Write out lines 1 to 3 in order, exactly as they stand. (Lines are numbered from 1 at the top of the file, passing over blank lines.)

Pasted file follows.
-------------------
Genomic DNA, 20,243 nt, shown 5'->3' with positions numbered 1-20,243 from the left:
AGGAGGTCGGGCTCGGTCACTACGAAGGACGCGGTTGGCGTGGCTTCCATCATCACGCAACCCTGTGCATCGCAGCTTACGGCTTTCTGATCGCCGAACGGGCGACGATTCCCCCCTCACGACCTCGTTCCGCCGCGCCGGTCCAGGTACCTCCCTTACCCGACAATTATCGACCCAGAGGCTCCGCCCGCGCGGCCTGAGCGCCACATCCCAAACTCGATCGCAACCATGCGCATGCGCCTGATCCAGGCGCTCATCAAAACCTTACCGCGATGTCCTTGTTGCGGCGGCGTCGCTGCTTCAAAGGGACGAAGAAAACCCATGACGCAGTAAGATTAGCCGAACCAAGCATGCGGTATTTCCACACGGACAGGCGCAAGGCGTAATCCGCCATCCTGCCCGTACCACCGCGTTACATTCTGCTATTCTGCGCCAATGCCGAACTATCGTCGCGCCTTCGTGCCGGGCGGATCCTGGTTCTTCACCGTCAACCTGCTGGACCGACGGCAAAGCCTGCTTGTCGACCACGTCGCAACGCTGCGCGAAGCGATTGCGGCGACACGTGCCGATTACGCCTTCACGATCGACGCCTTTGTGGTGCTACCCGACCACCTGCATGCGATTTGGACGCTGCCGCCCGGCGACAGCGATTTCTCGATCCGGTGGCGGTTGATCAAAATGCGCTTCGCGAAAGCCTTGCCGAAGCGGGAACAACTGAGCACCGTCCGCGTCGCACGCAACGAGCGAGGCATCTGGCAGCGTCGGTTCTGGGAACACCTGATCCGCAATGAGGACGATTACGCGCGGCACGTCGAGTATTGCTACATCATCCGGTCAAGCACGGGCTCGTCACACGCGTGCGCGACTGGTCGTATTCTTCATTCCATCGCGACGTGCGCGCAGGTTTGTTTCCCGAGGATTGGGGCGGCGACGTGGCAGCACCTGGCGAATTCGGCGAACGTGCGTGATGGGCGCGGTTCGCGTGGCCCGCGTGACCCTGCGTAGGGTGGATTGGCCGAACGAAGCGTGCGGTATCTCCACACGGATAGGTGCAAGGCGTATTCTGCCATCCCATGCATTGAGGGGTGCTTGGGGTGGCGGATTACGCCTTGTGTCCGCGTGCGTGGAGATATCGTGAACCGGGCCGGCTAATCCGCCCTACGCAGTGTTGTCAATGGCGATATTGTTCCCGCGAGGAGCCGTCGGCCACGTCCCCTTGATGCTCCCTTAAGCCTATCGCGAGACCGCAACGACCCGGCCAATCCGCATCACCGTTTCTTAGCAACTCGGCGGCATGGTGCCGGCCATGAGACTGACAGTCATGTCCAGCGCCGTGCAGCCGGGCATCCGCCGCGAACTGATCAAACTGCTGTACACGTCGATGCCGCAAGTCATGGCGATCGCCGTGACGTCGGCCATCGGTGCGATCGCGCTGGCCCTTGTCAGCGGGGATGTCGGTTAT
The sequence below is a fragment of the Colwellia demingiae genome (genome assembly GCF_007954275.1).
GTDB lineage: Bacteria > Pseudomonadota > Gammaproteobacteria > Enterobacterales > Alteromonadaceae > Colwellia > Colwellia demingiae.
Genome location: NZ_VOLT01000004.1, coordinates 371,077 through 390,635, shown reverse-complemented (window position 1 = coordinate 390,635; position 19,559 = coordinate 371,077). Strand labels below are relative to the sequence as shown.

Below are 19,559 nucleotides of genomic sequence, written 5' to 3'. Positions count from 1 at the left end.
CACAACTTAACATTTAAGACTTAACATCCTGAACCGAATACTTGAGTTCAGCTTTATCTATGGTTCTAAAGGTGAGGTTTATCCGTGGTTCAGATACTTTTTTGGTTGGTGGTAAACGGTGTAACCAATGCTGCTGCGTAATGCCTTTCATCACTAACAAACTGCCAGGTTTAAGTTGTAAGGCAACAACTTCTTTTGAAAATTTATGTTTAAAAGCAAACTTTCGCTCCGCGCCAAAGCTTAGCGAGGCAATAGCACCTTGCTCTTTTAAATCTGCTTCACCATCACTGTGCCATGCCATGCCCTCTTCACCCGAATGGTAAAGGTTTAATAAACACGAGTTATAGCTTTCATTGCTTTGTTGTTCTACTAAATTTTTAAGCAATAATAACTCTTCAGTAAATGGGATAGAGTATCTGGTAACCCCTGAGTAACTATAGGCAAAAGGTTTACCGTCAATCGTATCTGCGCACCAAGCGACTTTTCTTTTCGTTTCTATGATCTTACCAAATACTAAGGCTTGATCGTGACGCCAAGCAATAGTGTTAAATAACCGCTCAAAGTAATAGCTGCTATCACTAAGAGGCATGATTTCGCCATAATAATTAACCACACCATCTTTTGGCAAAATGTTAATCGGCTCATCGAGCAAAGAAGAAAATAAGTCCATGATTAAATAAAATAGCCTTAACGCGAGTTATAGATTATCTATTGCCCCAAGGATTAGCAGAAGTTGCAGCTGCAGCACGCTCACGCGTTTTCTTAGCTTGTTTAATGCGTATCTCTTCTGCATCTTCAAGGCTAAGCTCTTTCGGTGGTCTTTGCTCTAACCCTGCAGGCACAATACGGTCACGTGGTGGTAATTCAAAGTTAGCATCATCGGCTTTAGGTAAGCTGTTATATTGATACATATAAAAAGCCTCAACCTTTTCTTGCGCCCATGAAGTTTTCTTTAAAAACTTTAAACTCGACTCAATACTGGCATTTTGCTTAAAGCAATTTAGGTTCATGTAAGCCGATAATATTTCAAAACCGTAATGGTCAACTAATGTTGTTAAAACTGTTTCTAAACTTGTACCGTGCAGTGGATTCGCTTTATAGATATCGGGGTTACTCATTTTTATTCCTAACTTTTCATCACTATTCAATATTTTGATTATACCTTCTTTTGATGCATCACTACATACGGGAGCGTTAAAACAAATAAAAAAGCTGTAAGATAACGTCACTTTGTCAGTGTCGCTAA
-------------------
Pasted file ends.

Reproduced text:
Genomic DNA, 20,243 nt, shown 5'->3' with positions numbered 1-20,243 from the left:
AGGAGGTCGGGCTCGGTCACTACGAAGGACGCGGTTGGCGTGGCTTCCATCATCACGCAACCCTGTGCATCGCAGCTTACGGCTTTCTGATCGCCGAACGGGCGACGATTCCCCCCTCACGACCTCGTTCCGCCGCGCCGGTCCAGGTACCTCCCTTACCCGACAATTATCGACCCAGAGGCTCCGCCCGCGCGGCCTGAGCGCCACATCCCAAACTCGATCGCAACCATGCGCATGCGCCTGATCCAGGCGCTCATCAAAACCTTACCGCGATGTCCTTGTTGCGGCGGCGTCGCTGCTTCAAAGGGACGAAGAAAACCCATGACGCAGTAAGATTAGCCGAACCAAGCATGCGGTATTTCCACACGGACAGGCGCAAGGCGTAATCCGCCATCCTGCCCGTACCACCGCGTTACATTCTGCTATTCTGCGCCAATGCCGAACTATCGTCGCGCCTTCGTGCCGGGCGGATCCTGGTTCTTCACCGTCAACCTGCTGGACCGACGGCAAAGCCTGCTTGTCGACCACGTCGCAACGCTGCGCGAAGCGATTGCGGCGACACGTGCCGATTACGCCTTCACGATCGACGCCTTTGTGGTGCTACCCGACCACCTGCATGCGATTTGGACGCTGCCGCCCGGCGACAGCGATTTCTCGATCCGGTGGCGGTTGATCAAAATGCGCTTCGCGAAAGCCTTGCCGAAGCGGGAACAACTGAGCACCGTCCGCGTCGCACGCAACGAGCGAGGCATCTGGCAGCGTCGGTTCTGGGAACACCTGATCCGCAATGAGGACGATTACGCGCGGCACGTCGAGTATTGCTACATCATCCGGTCAAGCACGGGCTCGTCACACGCGTGCGCGACTGGTCGTATTCTTCATTCCATCGCGACGTGCGCGCAGGTTTGTTTCCCGAGGATTGGGGCGGCGACGTGGCAGCACCTGGCGAATTCGGCGAACGTGCGTGATGGGCGCGGTTCGCGTGGCCCGCGTGACCCTGCGTAGGGTGGATTGGCCGAACGAAGCGTGCGGTATCTCCACACGGATAGGTGCAAGGCGTATTCTGCCATCCCATGCATTGAGGGGTGCTTGGGGTGGCGGATTACGCCTTGTGTCCGCGTGCGTGGAGATATCGTGAACCGGGCCGGCTAATCCGCCCTACGCAGTGTTGTCAATGGCGATATTGTTCCCGCGAGGAGCCGTCGGCCACGTCCCCTTGATGCTCCCTTAAGCCTATCGCGAGACCGCAACGACCCGGCCAATCCGCATCACCGTTTCTTAGCAACTCGGCGGCATGGTGCCGGCCATGAGACTGACAGTCATGTCCAGCGCCGTGCAGCCGGGCATCCGCCGCGAACTGATCAAACTGCTGTACACGTCGATGCCGCAAGTCATGGCGATCGCCGTGACGTCGGCCATCGGTGCGATCGCGCTGGCCCTTGTCAGCGGGGATGTCGGTTAT
The sequence below is a fragment of the Colwellia demingiae genome (genome assembly GCF_007954275.1).